Bias in Statistics > Ascertainment Bias
What is Ascertainment Bias?
Ascertainment bias happens when the results of your study are skewed due to factors you didn’t account for, like a researcher’s knowledge of which patients are getting which treatments in clinical trials or poor Data Collection Methods that lead to non-representative samples.
Ascertainment bias in clinical trials happens when one or more people involved in the trial know which treatment each participant is getting. This can result in patients receiving different treatments or co-treatments, which will distort the results from the trial. A patient who knows they are receiving a placebo might be less likely to report perceived benefits (the “placebo effect“).
The effect isn’t limited to the person giving the treatment and the person receiving it: even the person writing up the results of the trial can introduce ascertainment bias if they know which people are getting which treatments. The best way to prevent this from happening is by using blinding and allocation concealment.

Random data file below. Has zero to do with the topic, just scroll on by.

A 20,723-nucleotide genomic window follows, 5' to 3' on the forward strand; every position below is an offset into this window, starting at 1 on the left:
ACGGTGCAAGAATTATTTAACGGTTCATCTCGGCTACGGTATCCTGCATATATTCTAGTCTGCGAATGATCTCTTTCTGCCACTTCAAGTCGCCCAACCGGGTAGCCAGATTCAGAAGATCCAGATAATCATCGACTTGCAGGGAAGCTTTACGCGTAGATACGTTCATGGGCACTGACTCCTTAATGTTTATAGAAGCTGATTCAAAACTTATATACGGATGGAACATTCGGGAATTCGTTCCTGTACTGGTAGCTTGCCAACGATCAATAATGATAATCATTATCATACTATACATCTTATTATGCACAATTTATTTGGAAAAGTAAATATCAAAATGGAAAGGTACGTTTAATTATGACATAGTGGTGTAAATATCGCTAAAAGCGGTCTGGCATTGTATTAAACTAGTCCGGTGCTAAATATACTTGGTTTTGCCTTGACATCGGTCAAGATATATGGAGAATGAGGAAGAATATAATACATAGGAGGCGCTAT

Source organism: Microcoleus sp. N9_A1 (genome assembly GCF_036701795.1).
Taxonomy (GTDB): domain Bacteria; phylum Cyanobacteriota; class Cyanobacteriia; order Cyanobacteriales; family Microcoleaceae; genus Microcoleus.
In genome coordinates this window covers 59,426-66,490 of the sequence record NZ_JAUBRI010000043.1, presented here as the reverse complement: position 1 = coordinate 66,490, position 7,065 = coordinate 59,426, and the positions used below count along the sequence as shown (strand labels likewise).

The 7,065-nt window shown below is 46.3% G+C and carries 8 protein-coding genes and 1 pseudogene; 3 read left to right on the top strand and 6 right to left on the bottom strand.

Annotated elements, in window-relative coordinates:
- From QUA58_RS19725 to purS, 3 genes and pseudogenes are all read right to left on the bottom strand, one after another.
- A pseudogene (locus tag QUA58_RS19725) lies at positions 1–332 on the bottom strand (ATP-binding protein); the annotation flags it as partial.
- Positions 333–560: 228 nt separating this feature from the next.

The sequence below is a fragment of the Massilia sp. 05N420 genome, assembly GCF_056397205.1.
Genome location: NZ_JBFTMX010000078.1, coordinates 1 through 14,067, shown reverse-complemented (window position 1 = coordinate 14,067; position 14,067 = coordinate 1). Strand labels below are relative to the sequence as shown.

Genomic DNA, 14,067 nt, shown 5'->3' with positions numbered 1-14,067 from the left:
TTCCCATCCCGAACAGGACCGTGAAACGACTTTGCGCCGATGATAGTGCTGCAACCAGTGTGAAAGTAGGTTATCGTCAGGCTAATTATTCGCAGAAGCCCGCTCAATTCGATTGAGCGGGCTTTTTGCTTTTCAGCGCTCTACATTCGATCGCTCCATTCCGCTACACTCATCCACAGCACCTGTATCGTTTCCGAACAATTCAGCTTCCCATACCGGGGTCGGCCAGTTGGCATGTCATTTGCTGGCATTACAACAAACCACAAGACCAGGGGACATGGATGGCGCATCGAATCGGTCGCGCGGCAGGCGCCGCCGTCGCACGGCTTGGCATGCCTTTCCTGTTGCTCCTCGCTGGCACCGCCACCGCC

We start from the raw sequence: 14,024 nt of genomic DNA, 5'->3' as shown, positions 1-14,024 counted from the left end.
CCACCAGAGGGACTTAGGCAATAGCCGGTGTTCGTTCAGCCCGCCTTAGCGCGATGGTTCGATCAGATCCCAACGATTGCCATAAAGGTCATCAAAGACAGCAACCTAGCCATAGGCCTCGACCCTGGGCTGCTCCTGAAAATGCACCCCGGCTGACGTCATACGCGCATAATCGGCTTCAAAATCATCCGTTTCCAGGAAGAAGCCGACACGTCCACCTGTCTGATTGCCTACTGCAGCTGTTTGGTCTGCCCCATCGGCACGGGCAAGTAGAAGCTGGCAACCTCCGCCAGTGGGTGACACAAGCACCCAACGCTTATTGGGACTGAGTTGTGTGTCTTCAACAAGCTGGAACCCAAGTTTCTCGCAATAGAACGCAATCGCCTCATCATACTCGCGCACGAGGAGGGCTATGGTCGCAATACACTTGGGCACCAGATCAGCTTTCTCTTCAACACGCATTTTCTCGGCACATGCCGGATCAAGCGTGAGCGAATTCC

Issues with Data Collection
Ascertainment bias can happen in experiments during data collection; it is a failure to collect a representative sample, which skews the results of your studies. For example, the sex ratio for the entire world population is approximately 101 males to 100 females. Let’s say you wanted to recalculate this figure by taking a sample of 1,000 women at your women-only college and asking them how many male and female children are in their family. The result of this survey will show a heavy bias towards women, because of the simple fact that all the women have at least one female (themselves) in their family. The survey excludes any family where there are only male children. Although this is an extreme example, having uneven numbers (i.e. 400 women and 600 men) will still introduce bias into your results.
CIA World Factbook. Retrieved May 23, 2019 from: https://www.cia.gov/library/publications/the-world-factbook/fields/2018.html